Why There Will Never Be A GRAND THEFT AUTO Movie
We're just a week out from the release of Grand Theft Auto V, the most anticipated work of art since the Mona Lisa. It's coming to be in a world where video games are getting optioned to become movies almost as often as comic books are. Could there ever be a Grand Theft Auto movie (I mean, besides the one that Ron Howard was in)? According to Rockstar Games co-founder Dan Hauser, never.
"We've been offered [movie deals], many times, and it's never appealed," Houser tells The Guardian. "The money's never been close to be worth risking one's crown jewels. Our small dabblings with Hollywood have always left us running back to games. The freedom we have to do what we want creatively is of enormous value. The second you go near Hollywood, people seem willing, or have been forced, to lose a lot of that control. That sort of amorphous 'that won't test well' attitude is exactly how we don't work. We've always tried to think of stuff that's innovative and new, and to go into a world where that's not encouraged would be horrible.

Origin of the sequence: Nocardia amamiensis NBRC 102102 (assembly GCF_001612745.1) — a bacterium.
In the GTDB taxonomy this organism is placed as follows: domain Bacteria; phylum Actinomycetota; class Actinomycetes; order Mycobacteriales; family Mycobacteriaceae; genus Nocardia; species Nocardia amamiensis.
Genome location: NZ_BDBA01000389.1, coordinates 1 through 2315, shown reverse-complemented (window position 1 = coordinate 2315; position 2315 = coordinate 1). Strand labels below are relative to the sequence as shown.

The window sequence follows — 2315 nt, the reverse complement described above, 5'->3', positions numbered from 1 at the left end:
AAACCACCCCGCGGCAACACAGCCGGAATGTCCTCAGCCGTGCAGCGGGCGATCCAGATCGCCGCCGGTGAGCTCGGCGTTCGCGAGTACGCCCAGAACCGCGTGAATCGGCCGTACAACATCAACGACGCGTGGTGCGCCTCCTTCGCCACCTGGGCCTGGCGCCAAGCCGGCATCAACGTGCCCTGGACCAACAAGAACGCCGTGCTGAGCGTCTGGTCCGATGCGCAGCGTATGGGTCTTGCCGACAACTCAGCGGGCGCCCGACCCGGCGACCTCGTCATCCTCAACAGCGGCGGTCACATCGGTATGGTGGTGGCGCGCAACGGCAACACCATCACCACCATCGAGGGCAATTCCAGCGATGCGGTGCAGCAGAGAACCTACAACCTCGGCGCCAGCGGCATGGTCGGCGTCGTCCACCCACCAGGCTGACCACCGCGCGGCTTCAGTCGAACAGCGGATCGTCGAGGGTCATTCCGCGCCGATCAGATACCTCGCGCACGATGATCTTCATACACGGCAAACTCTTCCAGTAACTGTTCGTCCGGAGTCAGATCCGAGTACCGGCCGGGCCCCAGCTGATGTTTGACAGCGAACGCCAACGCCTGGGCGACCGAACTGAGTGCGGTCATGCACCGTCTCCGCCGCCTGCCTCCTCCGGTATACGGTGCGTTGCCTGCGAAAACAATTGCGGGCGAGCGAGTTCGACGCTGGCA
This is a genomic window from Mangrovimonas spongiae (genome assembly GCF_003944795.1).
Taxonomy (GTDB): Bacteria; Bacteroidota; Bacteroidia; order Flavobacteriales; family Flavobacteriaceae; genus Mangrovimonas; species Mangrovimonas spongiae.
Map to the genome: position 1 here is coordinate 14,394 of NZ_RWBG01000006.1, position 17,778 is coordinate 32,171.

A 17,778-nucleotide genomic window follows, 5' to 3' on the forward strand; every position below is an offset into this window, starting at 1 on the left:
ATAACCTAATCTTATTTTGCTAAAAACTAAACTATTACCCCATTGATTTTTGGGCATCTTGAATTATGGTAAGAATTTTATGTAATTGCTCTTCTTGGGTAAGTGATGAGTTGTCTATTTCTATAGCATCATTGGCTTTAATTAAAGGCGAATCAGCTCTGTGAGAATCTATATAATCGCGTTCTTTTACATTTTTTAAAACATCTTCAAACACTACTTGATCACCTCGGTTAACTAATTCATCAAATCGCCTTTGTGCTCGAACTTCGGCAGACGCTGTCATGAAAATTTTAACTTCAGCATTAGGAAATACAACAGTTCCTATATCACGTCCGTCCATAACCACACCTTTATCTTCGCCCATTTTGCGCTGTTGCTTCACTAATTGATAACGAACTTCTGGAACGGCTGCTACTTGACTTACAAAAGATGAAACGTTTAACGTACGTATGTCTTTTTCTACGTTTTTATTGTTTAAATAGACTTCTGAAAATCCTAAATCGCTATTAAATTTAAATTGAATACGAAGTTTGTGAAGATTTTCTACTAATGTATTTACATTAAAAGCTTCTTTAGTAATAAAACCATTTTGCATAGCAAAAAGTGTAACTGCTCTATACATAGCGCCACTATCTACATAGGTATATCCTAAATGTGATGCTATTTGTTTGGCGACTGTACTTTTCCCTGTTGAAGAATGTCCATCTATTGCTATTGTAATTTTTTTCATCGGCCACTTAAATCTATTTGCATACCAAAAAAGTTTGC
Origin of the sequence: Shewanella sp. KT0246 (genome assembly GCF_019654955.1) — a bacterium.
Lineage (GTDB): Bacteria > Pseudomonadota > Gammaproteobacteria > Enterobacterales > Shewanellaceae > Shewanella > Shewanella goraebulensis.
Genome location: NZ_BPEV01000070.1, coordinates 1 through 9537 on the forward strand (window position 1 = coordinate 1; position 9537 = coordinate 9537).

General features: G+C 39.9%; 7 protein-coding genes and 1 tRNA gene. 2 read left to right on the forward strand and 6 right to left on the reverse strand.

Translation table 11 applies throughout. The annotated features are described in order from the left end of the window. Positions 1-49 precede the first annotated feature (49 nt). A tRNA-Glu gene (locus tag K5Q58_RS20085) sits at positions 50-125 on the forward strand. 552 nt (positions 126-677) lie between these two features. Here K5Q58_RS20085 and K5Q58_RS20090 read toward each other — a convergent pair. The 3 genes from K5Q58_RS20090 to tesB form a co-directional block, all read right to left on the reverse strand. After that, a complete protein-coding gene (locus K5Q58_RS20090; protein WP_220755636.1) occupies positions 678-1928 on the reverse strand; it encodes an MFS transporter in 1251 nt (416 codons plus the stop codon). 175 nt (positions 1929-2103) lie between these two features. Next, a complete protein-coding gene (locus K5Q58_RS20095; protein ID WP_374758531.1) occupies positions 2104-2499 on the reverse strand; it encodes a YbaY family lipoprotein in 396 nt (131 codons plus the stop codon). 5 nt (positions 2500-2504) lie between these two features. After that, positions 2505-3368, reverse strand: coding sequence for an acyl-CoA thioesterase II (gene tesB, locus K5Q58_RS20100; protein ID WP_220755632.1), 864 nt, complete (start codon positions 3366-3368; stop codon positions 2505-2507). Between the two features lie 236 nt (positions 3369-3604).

"There's still plenty of kudos in doing a film, but you shouldn't ever do anything in your life for kudos... It's much easier to imagine GTA as a TV series, as the form is closer, but I still think we'd be losing too much to ever actually do it. We've got this big open-world experience that's 100 hours long, and that gives players control over what they do, what they see, and how they see it. A world where you can do everything from rob a bank to take a yoga lesson to watch TV, all in your own time. How do you condense that into a two-hour or 12-hour experience where you take away the main things: player agency and freedom?
"We love games and we think we've got something to say in games, and that games have plenty to say. So shouldn't we just continue doing that?"
That's a pretty strong and smart statement. While Grand Theft Auto (and Red Dead Redemption) is obviously indebted to the movies, it rarely feels like it's trying to be a movie. GTA is one of the franchises that feels most like it's exploring what games can do as games. Taking away the game aspect of GTA is taking away everything that makes it remotely special or interesting. GTA without player interactivity is a very standard, if snotty, crime story. With player interactivity it's something stranger and bigger than that, an experience where watching a sunset can be as thrilling as engaging in a shootout.
Good for Houser and Rockstar for understanding the fundamental things that make games games, something lost on too many developers looking to ape the shape and feel of blockbuster movies.
The entire article is great, and gives an interesting insight into one of the big minds behind all things Rockstar. Read it!